The oil price slumped to its lowest level in more than four years yesterday after Saudi Arabia defeated attempts by some members of Opec to enforce a cut in the cartel’s production.
The oil producers’ group, meeting in Vienna, announced no change in its 30 million barrels a day quota in order to support the price of the fossil fuel, which is in the grip of a bear market after plunging more than 30 per cent since June.
“We’re going to produce 30 million for the first half of the year,” said Abdalla Salem el-Badri, Opec’s secretary-general. “We have no target price; we are looking for a fair price”.
In response, the price of a barrel of Brent crude, used as a global benchmark, fell more than 6 per cent to $71.25, the lowest it has been since September 2010, when the developed world was still emerging from the recession. West Texas Intermediate, the key US benchmark, fell below $70 a barrel, hitting its lowest level since June 2010.
Analysts predicted that the price would decline further. John Hall, head of the consultancy Alfa Energy, said: “The [Brent] oil price could easily fall below $70 a barrel now – and the one thing that will do is screw the shale market.”
The US has stepped up its domestic production of shale oil dramatically in recent years. American oil output has risen from 5.4 million barrels a day in 2010 to 8.6 million, helping to push down global prices.
Experts said Saudi Arabia, the world’s largest oil producer and the dominant force in Opec, was calculating that lower prices today would help guarantee demand for oil in the medium term, by making it less profitable for US companies to extract shale oil.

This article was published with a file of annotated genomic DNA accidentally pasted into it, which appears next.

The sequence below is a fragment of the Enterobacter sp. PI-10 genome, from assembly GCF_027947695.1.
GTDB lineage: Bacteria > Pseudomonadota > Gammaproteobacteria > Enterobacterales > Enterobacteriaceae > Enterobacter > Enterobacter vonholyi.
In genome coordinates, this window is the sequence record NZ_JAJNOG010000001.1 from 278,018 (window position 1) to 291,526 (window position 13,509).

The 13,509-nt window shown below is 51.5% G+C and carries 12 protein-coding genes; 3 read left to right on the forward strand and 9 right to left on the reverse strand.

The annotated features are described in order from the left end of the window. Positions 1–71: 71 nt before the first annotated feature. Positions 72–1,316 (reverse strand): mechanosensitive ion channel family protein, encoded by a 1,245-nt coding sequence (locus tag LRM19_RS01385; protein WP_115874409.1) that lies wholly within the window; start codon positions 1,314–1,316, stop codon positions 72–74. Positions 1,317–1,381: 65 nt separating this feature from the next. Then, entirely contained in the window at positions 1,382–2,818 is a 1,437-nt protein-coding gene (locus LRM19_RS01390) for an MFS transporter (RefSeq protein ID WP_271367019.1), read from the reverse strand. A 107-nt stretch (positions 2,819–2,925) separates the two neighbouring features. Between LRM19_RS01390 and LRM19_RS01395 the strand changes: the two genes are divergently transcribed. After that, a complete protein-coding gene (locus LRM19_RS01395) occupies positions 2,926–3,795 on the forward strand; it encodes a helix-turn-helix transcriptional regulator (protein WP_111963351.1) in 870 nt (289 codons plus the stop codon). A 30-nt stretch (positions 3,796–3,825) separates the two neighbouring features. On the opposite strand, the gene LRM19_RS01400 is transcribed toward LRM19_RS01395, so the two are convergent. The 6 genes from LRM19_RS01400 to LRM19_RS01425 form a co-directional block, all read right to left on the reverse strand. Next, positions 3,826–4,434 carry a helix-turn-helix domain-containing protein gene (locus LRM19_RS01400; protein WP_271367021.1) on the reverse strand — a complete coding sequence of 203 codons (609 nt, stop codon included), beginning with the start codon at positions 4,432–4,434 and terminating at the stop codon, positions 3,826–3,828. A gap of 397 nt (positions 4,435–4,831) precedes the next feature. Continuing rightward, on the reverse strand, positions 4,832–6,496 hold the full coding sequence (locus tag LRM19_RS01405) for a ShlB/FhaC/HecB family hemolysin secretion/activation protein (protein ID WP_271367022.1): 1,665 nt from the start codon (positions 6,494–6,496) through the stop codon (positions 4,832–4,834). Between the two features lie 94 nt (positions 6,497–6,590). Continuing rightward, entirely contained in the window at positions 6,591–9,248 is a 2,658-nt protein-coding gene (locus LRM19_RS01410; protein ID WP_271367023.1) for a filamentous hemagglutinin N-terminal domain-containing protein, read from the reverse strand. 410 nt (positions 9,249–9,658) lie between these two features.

“We interpret this as Saudi Arabia selling the idea that oil prices in the short term need to go lower, with a floor set at $60 per barrel, in order to have more stability in years ahead at $80 plus,” said Olivier Jakob from the Petromatrix consultancy.
“In other words, it should be in the interest of Opec to live with lower prices for a little while in order to slow down development projects in the United States.”
In its concluding statement Opec made no mention of the need for an extraordinary meeting, something which has been floated by members such as Venezuela and Iran.
“It was a great decision,” said the Saudi oil minister Ali al-Naimi as he emerged from the meeting. Diezani Alison-Madueke, the oil minister in Nigeria, which has been hammered by a collapse in US energy imports from Africa, said she had been persuaded by the arguments for maintaining present production levels. “It was felt that this was the best thing to do at this time, with the hope that over the next few months we may see stability in oil prices,” she explained.
The public finances of Venezuela, another Opec member, have been ravaged by the declining energy price. It is estimated that the South American country needs global prices to be well above $100 a barrel to fund its spending commitments.
Opec – which stands for the Organization of the Petroleum Exporting Countries – accounts for around a third of global oil output. The group said it would next meet in June 2015.Reuse content